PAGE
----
Optimizing Office EHRs Principle 7: Reduce Cognitive Load

Principle 7 of a 12-part series on Optimizing Office EHRs

"Saved Time" will Keep Us Together

Learn to Reduce Cognitive Load

You may initially not understand "reduce cognitive load." Cognitive load refers to the mental efforts we place on our working memory (what I like to call "human RAM). After all, cognition, or thinking, is what the physician does best.  We think through patients' signs and symptoms to determine differential diagnoses.  We create treatment plans, perform procedures and/or manage disease states.  Any unnecessary steps in that process become detrimental to our efforts to deliver safe and effective care. It becomes important to eliminate non-critical mental processes in order to reduce cognitive load for the physician.  This saves time and pays huge dividends.

Many elements contribute to "unnecessary" cognitive load:

  • Interruptions throughout the day due to internal and external information requests.
  • Excessive "false" alerts within the EHR.
    Silhouette of a man's head showing data loading into the brain. A problem to solve if we want to reduce cognitive load.
    With the mental demands of patient care, we should welcome ways to reduce cognitive load.
  • The physician's effort to recall specific details of a patient visit in the context of 20 or more patients.
  • Viewing fragmented data about the patient, and assimilating it into congruent information for decision-making.
  • Working excessive hours, such as completing administrative and documentation tasks outside of office, especially on evenings and weekends.

Principle 7 addresses the ways to reduce the cognitive load through the use of your office EHR. Many physicians make office documentation too hard. I know I did.

"Business as Usual", didn't seem right when I went to an EMR

Prior to my EMR, I dictated my office notes. I typically did them after-hours, when I was already tired.  Since I saw 25-35 patients a day, it was sometimes difficult to keep all the details straight, even though I jotted-down notes during the visit. And then I had to review/approve the transcribed notes a couple of days later.  Thus, I was spending much more time per chart than I desired. In addition, I incurred transcription costs.

So when I implemented the EMR in 1993, I wanted to save time. I wanted to redesign office processes around having notes completed immediately. I didn't understand the benefits at the time. Surprisingly, within a month, I had cut my daily work by 2-3 hours.  I saw that this was mainly due to real time documentation. That amounted to about 50 hours each month. That is a huge amount of time savings over a year.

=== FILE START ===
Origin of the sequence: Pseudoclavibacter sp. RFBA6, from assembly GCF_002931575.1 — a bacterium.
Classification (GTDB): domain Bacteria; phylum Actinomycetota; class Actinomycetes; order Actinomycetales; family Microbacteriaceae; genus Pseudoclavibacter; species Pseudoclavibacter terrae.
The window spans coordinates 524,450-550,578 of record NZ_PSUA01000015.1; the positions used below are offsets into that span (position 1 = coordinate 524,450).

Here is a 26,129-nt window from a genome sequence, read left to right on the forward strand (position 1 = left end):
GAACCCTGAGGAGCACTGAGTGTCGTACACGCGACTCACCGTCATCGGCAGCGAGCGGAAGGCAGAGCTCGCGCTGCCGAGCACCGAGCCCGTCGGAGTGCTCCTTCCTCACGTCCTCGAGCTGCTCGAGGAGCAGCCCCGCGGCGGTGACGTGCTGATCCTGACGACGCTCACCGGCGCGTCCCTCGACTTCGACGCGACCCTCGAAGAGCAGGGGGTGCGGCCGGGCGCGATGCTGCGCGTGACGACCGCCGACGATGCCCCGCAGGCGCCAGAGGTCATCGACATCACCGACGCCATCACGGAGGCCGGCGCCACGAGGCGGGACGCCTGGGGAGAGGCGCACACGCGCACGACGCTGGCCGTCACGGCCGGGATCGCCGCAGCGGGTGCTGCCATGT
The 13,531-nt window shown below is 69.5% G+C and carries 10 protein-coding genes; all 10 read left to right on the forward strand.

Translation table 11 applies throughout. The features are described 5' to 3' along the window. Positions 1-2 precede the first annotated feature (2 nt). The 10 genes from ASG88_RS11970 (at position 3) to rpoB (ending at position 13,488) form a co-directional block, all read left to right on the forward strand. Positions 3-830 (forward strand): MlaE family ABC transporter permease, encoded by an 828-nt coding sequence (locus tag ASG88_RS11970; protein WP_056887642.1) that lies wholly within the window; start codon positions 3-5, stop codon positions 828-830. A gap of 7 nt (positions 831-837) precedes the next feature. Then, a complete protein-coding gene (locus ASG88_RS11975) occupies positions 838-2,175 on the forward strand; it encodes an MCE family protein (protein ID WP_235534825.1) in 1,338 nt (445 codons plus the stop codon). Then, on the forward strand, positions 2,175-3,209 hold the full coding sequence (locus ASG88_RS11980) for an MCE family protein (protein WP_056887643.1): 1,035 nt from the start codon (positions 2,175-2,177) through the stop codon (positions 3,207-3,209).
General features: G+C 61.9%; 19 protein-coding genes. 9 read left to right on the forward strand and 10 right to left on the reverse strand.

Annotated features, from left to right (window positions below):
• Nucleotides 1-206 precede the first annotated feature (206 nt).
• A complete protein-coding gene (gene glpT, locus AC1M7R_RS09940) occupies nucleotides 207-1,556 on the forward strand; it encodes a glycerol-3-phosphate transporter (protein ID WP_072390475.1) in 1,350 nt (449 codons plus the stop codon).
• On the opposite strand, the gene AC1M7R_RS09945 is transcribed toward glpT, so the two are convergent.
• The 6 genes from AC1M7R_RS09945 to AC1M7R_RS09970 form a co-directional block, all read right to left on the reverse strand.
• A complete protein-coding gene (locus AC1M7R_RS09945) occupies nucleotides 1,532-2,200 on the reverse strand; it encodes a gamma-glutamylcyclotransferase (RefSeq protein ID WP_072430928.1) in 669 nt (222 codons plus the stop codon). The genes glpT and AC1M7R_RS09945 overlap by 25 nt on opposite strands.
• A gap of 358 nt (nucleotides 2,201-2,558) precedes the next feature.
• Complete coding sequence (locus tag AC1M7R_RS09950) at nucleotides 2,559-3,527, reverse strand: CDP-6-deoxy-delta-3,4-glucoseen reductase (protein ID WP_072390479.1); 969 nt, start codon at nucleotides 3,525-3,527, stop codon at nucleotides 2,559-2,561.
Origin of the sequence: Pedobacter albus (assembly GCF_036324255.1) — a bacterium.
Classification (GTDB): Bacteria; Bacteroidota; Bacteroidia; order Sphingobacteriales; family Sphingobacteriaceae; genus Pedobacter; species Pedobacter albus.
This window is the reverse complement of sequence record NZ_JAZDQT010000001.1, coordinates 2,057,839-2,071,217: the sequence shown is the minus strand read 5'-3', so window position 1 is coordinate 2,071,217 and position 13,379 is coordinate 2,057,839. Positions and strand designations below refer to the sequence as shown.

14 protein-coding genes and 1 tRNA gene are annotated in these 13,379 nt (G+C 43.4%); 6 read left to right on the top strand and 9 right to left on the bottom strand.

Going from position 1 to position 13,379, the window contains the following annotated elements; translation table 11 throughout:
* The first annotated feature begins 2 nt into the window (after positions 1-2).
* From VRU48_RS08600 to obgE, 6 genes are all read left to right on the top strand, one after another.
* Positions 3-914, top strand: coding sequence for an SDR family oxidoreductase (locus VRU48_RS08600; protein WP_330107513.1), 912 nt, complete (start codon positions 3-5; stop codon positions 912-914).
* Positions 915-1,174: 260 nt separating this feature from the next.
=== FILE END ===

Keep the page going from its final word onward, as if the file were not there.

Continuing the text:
For many, it is hard to believe...

It seems impossible at first. Yet, looking at the big picture, it becomes apparent why it works. So I am asking you to suspend your disbelief for 10-15 minutes and consider the end-game.  Stop taking work home.  Stop being burned-out every weekend. Discover more family time.

The excess cognitive load of delayed documentation

To better understand the impact and opportunity, let's review the workflow of delayed office notes and not using the EHR as a real-time tool. I have seen some common scenarios around non-optimal EHR use:

First, someone has probably printed part of the chart for reference (creating waste in both the printing and the later secure disposal/shredding). Then the physician is jotting down notes. Typically, if prescriptions are needed, those may be e-prescribed or printed.  The physician misses the opportunity to review/update longitudinal elements of the EHR (such as Problem list and meds).  Yes, you can review on paper, but not immediately update. If the physician does not complete the note while the patient is in the office, the staff cannot provide a complete "clinical summary" of the visit or a note if sent for a consult or referral.

When the physician later completes the note, he/she typically re-accesses the chart (waste). The physician either completes the note using EMR tools, front-end voice recognition or back-end dictation/transcription.  In the latter case, the physician goes back to "authenticate" the transcribed report 2-3 days later.  Because the note is done outside of the exam room, the physician spends considerable cognitive load in recreating the mental story of the visit.  This creates more documentation "errors of omissions" (leaving out key details) and commission (confusing the details of one patient with another.).  Based on my experience with offices doing both immediate and delayed documentation, the latter usually creates a 50-100%+ increase in effort and time  due to the difficulties of recall.

During this completion gap, the staff and physician do not have the information of the visit readily available if a pharmacy or the patient calls for clarity (more waste).  So the staff has to interrupt the physician, in order to address the caller. Thus more waste and more cognitive load.  This is a non-productive cycle that you can break.

Other ways to reduce cognitive load:

Two other opportunities include working with your "EHR fixer" to

  • Refine your clinical decision support (CDS) rules to minimize false positives.
  • Create or  teach you where to find summary views within your EHR to pull together the data and information available for decision-making.

In summary, redesigning your documentation process and working with your "EHR fixer" will reduce cognitive load and save time. It will also eliminate waste (Principle #6), help you better use your EMR as an EHR (Principle #4) and set you up for Principle #8 (being patient-focused - coming next week). The following tips will help you be successful.

Principle #7: Reduce Cognitive Load

Three factors will help you reduce cognitive load in your day:

  1. Complete office documentation as you go.
  2. Think information push, not data pull.
  3. Be patient-focused

The tips for real-time documentation:

  1. Do not print prior notes that are already in the EHR.
  2. Have a device to view the EHR in each exam room. This can be a fixed desktop or a mobile/tablet device.
  3. Practice good cybersecurity hygiene.  Do not leave unattended devices logged in.  Single-sign-on strategies help here.  However, lacking that, at least lock your screen when you walk away form a device.